It is obvious that resolution of some crucial matters has been postponed. Why do they do this? What matters is the answer to this question. Most probably, they believe that the coming presidential election should not be affected. We have seen this in local elections before. There is a tendency to postpone things. This indicates that there is a lack of confidence and transparency. However, what should be done in such a case is that the matter should be resolved immediately. But a political choice is being made here, and the culprits are being protected. In other words, they want to protect their supporters.
Why are people indifferent to corruption?
I believe that one of the main problems with our society is the lack of an established ethical code. Everyone chooses to do whatever is in their best interest. There is no ethical standard. In the event of some case of immorality, people consider whether or not it was one of their supporters who was involved. Everybody prefers solutions that do not undermine their interests. This is not a restricted to the Justice and Development Party (AK Party). It is evident in all institutions. Sadly, people criticize holders of power; however, when they seize power, they tend to do the same thing and see no problem with it.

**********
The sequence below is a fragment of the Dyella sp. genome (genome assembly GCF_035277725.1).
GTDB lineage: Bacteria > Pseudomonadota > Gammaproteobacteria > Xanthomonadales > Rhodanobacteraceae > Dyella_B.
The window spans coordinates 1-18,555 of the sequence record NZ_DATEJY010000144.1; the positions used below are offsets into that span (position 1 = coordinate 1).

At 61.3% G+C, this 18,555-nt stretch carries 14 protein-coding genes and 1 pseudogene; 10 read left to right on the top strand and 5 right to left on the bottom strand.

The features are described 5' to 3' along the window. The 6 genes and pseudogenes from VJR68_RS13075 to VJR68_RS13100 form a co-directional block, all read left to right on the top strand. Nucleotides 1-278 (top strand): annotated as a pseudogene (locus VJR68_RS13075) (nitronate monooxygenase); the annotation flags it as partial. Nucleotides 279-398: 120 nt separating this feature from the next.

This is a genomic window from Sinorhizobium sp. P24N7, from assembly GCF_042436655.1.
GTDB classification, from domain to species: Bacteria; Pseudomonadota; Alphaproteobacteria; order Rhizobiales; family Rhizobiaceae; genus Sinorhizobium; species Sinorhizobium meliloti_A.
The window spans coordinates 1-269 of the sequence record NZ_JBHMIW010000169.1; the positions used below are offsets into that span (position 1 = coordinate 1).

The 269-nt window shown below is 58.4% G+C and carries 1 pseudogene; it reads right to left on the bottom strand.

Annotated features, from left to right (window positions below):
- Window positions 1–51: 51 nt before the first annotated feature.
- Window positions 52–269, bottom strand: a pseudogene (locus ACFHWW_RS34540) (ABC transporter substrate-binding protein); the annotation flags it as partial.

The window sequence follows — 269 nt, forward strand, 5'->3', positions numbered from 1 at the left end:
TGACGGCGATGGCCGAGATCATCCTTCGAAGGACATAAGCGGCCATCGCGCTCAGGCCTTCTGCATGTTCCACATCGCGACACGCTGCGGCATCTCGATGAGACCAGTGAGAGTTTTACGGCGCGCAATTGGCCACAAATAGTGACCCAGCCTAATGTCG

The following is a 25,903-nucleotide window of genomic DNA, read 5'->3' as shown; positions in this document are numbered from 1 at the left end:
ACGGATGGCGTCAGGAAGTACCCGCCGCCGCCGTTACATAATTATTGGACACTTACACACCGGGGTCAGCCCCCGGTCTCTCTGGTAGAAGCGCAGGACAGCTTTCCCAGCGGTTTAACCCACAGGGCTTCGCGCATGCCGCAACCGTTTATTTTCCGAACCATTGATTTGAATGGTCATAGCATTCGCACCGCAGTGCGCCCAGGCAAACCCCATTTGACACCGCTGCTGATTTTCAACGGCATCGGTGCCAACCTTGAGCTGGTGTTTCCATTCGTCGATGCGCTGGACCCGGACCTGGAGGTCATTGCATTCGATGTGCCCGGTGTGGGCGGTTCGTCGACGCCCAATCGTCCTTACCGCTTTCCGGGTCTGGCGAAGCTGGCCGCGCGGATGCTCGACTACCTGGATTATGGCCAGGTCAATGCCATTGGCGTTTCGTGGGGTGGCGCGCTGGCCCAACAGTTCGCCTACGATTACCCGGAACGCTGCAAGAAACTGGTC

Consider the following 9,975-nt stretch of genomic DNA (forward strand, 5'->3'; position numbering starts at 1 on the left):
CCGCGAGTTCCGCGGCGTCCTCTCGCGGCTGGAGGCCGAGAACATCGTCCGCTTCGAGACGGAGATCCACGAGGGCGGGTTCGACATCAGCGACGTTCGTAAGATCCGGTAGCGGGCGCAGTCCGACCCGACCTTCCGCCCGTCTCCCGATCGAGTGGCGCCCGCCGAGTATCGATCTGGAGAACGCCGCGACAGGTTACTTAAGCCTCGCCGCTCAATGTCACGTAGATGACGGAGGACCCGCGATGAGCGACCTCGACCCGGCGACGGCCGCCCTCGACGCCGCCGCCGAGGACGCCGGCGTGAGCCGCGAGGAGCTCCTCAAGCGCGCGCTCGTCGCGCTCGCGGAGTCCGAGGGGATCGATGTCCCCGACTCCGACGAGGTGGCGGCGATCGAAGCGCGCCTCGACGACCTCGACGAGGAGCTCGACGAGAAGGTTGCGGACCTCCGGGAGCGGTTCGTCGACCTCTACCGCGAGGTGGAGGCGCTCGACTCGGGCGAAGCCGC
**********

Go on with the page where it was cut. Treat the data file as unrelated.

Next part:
So will things never change, even if the people in power change?
Unfortunately, this is the case. Regardless of whether the source of malfeasance is religious or irreligious, we face a problem of sorely lacking ethical standards. But sadly, this is not something that can be fixed through discussion. You cannot develop a moral approach through debate. We need to understand this as a common problem in order to develop a lasting solution.